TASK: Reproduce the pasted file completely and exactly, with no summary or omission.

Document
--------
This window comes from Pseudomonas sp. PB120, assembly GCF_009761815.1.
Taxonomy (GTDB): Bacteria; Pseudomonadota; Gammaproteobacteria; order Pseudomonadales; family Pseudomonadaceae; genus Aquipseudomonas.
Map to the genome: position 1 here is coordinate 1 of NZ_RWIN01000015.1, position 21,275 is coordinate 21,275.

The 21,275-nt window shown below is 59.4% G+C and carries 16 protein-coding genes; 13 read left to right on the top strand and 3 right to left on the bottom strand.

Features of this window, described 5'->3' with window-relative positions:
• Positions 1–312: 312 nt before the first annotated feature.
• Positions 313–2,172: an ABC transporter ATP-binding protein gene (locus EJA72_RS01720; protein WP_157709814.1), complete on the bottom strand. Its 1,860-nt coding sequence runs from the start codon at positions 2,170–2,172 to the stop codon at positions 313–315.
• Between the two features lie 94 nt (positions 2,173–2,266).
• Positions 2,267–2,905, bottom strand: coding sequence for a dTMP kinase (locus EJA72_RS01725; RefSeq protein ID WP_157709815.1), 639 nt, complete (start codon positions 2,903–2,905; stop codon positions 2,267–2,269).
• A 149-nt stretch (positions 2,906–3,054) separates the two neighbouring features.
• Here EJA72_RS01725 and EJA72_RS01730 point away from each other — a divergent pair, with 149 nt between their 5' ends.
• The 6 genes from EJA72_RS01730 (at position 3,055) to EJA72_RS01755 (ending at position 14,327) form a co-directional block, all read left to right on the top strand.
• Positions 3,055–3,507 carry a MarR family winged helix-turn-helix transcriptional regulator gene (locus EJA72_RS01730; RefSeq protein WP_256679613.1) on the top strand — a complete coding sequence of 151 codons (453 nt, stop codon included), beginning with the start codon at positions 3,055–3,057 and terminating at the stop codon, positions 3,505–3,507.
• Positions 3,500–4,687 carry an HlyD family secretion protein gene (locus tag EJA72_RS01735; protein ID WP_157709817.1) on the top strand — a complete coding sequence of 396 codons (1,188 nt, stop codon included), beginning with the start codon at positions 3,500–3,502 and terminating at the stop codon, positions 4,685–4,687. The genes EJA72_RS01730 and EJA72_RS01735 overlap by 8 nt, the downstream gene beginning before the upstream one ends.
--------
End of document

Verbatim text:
This window comes from Pseudomonas sp. PB120, assembly GCF_009761815.1.
Taxonomy (GTDB): Bacteria; Pseudomonadota; Gammaproteobacteria; order Pseudomonadales; family Pseudomonadaceae; genus Aquipseudomonas.
Map to the genome: position 1 here is coordinate 1 of NZ_RWIN01000015.1, position 21,275 is coordinate 21,275.

The 21,275-nt window shown below is 59.4% G+C and carries 16 protein-coding genes; 13 read left to right on the top strand and 3 right to left on the bottom strand.

Features of this window, described 5'->3' with window-relative positions:
• Positions 1–312: 312 nt before the first annotated feature.
• Positions 313–2,172: an ABC transporter ATP-binding protein gene (locus EJA72_RS01720; protein WP_157709814.1), complete on the bottom strand. Its 1,860-nt coding sequence runs from the start codon at positions 2,170–2,172 to the stop codon at positions 313–315.
• Between the two features lie 94 nt (positions 2,173–2,266).
• Positions 2,267–2,905, bottom strand: coding sequence for a dTMP kinase (locus EJA72_RS01725; RefSeq protein ID WP_157709815.1), 639 nt, complete (start codon positions 2,903–2,905; stop codon positions 2,267–2,269).
• A 149-nt stretch (positions 2,906–3,054) separates the two neighbouring features.
• Here EJA72_RS01725 and EJA72_RS01730 point away from each other — a divergent pair, with 149 nt between their 5' ends.
• The 6 genes from EJA72_RS01730 (at position 3,055) to EJA72_RS01755 (ending at position 14,327) form a co-directional block, all read left to right on the top strand.
• Positions 3,055–3,507 carry a MarR family winged helix-turn-helix transcriptional regulator gene (locus EJA72_RS01730; RefSeq protein WP_256679613.1) on the top strand — a complete coding sequence of 151 codons (453 nt, stop codon included), beginning with the start codon at positions 3,055–3,057 and terminating at the stop codon, positions 3,505–3,507.
• Positions 3,500–4,687 carry an HlyD family secretion protein gene (locus tag EJA72_RS01735; protein ID WP_157709817.1) on the top strand — a complete coding sequence of 396 codons (1,188 nt, stop codon included), beginning with the start codon at positions 3,500–3,502 and terminating at the stop codon, positions 4,685–4,687. The genes EJA72_RS01730 and EJA72_RS01735 overlap by 8 nt, the downstream gene beginning before the upstream one ends.